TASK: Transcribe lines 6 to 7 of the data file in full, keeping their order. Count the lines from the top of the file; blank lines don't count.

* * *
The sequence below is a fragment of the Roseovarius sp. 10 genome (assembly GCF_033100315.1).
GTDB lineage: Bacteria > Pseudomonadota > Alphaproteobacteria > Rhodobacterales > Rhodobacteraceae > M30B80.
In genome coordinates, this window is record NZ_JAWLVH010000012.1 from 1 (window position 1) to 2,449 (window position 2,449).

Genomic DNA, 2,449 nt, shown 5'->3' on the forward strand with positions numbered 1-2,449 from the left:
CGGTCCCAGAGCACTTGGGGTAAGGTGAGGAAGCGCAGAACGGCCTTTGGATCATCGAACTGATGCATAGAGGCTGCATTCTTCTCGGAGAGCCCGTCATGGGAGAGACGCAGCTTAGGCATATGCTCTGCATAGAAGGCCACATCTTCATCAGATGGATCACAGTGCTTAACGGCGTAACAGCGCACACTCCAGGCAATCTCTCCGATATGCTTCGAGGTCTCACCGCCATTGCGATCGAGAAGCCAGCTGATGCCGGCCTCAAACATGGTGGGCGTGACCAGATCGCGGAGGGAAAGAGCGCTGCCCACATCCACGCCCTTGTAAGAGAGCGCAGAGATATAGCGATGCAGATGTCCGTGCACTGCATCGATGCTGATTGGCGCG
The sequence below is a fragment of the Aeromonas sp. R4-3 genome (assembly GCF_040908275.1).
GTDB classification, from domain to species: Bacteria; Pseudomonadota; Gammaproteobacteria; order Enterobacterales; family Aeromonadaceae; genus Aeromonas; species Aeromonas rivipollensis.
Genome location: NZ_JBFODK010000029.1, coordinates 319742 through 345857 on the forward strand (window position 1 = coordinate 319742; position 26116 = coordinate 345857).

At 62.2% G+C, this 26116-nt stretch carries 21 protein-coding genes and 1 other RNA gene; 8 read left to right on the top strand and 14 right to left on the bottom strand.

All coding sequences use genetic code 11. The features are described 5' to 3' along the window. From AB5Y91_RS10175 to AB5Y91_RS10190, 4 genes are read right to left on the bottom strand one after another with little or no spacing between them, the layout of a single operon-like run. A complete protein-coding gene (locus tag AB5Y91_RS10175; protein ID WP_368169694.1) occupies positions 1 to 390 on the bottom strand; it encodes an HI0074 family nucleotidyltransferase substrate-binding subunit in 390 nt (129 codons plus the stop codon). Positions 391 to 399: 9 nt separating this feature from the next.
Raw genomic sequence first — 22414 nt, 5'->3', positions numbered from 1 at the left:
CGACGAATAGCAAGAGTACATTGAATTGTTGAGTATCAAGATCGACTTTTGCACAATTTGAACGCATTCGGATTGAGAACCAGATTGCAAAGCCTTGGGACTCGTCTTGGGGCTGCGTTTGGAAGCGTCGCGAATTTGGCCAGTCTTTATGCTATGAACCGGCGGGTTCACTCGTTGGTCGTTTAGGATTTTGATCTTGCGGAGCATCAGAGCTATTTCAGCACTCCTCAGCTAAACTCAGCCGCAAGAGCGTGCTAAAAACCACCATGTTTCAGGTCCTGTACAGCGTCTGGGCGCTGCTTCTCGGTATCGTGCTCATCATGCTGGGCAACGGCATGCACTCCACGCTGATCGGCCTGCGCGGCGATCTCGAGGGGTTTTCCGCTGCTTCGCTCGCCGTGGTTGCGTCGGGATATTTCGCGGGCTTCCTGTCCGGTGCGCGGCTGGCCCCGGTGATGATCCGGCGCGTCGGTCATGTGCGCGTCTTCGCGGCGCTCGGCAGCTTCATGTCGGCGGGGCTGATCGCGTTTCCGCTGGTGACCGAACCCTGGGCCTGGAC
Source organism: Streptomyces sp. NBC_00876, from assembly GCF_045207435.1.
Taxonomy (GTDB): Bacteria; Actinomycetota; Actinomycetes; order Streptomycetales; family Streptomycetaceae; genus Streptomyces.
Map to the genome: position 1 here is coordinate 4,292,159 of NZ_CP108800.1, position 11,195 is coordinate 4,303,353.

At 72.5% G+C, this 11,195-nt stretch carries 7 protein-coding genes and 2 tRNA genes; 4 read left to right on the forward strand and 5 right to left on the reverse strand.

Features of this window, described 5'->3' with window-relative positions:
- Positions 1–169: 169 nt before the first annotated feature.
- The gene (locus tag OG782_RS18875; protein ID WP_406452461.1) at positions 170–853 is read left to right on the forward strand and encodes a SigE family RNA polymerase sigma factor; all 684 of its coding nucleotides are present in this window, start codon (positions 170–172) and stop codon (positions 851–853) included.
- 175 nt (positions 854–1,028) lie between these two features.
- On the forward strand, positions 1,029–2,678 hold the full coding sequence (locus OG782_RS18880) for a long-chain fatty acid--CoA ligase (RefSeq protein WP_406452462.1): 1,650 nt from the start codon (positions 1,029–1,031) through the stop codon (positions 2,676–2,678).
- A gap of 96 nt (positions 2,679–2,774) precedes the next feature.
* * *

The sequence below is a fragment of the Aeromonas sp. R4-3 genome (assembly GCF_040908275.1).
GTDB classification, from domain to species: Bacteria; Pseudomonadota; Gammaproteobacteria; order Enterobacterales; family Aeromonadaceae; genus Aeromonas; species Aeromonas rivipollensis.